The Kimberley Process (KP) has given Zimbabwe the green light to sell the diamonds mined at the controversial Chiadzwa fields between 2007 and 2009, a government minister has said.
Deputy Minister of Mines and Mining Development Gift Chimanikire yesterday said the decision was made during a KP meeting in Brussels, Belgium, last month.
“The resolution was that Mbada and Canadile had complied with the KP hence we were given the go- ahead to sell the diamonds,” said Chimanikire.
“That came as a result of the Brussels meeting so we have known that for some time now.”
A government official who refused to be named said Zimbabwe had delayed in disposing the diamonds after Mines minister Obert Mpofu objected to a clause which would have allowed the country to be suspended from trading on the strength of a report generated by any two member countries highlighting abuses or violations in Chiadzwa.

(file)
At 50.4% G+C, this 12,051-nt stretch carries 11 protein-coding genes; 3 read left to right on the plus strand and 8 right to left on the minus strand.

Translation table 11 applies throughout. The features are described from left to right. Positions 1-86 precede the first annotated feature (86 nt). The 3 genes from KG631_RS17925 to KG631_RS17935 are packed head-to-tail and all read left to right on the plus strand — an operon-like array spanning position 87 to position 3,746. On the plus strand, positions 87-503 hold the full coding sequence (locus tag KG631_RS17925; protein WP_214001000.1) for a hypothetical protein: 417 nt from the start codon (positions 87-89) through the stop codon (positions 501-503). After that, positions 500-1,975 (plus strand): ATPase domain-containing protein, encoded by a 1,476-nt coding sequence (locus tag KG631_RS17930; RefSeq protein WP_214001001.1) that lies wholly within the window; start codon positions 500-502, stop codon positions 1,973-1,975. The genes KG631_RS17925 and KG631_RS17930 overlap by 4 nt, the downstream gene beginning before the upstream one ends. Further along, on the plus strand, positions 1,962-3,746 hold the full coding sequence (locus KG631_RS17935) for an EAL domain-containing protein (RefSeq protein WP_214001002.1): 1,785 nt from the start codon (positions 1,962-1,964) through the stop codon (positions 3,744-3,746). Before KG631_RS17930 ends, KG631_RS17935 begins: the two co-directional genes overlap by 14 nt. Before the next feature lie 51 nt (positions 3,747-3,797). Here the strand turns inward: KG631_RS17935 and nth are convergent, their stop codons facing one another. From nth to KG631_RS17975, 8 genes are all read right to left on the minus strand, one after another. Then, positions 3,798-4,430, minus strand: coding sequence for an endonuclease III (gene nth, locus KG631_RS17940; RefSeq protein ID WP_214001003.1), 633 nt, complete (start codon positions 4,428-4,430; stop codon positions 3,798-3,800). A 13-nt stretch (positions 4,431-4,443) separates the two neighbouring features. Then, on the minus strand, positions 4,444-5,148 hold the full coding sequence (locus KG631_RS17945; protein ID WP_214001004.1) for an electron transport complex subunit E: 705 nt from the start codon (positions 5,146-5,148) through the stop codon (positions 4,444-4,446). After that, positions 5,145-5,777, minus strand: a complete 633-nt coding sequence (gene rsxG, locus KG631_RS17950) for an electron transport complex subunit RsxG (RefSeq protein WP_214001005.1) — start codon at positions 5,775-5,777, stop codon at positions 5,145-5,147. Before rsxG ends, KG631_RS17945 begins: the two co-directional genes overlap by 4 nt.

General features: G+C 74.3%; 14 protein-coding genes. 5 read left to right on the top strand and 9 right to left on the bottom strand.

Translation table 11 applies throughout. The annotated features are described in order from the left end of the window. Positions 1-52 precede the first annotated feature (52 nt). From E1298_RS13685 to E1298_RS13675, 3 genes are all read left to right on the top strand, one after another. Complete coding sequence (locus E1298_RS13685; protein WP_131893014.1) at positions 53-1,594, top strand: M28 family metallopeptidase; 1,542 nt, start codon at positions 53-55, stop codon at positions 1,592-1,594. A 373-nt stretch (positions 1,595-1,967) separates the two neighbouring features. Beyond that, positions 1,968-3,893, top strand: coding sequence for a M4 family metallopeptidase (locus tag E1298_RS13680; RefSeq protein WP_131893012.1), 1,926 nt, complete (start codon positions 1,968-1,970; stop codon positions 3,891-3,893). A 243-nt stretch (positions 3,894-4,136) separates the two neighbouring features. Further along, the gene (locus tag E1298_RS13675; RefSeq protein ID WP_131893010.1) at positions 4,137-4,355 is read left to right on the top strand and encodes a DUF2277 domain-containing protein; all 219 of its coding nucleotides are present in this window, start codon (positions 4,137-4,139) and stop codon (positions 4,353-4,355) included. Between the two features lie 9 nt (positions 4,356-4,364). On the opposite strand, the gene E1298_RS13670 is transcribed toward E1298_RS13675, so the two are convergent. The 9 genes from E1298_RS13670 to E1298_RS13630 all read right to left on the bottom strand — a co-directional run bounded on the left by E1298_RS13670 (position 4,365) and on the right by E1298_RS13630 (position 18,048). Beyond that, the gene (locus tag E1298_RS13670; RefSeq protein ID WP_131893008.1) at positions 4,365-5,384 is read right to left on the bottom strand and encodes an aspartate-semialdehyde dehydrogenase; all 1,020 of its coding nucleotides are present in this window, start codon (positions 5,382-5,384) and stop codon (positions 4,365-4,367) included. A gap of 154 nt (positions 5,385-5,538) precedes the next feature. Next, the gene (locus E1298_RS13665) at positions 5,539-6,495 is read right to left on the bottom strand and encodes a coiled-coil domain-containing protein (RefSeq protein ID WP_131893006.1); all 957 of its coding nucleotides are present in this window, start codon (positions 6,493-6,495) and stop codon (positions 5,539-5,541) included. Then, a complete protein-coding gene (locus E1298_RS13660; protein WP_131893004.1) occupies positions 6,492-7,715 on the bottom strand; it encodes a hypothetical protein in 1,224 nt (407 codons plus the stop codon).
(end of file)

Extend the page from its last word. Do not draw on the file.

The Chiadzwa diamonds have divided KP member countries with others calling for banning of the exportation of the gems citing reports of continuing human rights abuses and smuggling.
Abbey Chikane, a South African diamond expert and founding chairperson of the KP, was appointed to monitor Zimbabwe as it implemented measures to meet requirements of the watchdog.
After his second visit to the country to check on compliance, Chikane certified that Zimbabwe had met requirements of the KP and should be allowed to sell its diamonds.
KP’s focal point person in Zimbabwe Shamiso Mtisi said it was important to ensure civil society was given unlimited access to Chiadzwa to enable it to monitor what was happening on the ground and ensure that the country stuck to its end of the bargain.
“There is a need to include small-scale miners in mining the alluvial diamonds from Chiadzwa,” he said.